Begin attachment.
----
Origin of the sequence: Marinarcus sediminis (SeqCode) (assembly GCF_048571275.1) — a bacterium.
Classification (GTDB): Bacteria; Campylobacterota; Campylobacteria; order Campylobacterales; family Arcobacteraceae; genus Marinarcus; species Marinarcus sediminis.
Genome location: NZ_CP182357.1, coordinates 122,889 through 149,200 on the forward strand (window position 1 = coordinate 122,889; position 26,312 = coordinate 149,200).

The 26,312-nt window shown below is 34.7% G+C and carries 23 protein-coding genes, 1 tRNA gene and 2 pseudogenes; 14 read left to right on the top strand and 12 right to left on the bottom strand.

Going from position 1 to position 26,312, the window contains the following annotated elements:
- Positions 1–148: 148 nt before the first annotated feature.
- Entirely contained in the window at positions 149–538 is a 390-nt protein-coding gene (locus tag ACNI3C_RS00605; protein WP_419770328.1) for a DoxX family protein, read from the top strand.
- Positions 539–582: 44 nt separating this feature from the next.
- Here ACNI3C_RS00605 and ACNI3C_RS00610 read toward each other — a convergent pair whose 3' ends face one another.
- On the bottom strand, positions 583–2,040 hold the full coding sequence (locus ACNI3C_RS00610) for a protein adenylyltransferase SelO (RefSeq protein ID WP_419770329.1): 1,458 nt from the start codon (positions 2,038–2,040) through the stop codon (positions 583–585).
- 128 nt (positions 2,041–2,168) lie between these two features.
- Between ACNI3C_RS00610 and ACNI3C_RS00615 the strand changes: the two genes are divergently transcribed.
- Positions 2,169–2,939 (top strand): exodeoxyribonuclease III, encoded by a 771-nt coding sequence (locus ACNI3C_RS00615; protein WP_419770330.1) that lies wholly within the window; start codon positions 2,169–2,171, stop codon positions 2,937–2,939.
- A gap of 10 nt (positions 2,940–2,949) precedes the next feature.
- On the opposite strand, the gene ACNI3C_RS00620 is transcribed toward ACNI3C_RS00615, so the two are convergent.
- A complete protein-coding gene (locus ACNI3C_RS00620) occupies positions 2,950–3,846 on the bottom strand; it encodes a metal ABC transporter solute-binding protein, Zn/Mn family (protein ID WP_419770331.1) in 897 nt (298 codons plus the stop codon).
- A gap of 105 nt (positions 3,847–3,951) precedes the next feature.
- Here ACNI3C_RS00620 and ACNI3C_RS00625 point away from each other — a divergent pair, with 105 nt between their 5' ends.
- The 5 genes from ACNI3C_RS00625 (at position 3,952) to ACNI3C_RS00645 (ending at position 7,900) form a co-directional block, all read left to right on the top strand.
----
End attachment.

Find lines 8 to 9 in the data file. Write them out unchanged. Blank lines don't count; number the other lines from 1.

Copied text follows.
- Positions 539–582: 44 nt separating this feature from the next.
- Here ACNI3C_RS00605 and ACNI3C_RS00610 read toward each other — a convergent pair whose 3' ends face one another.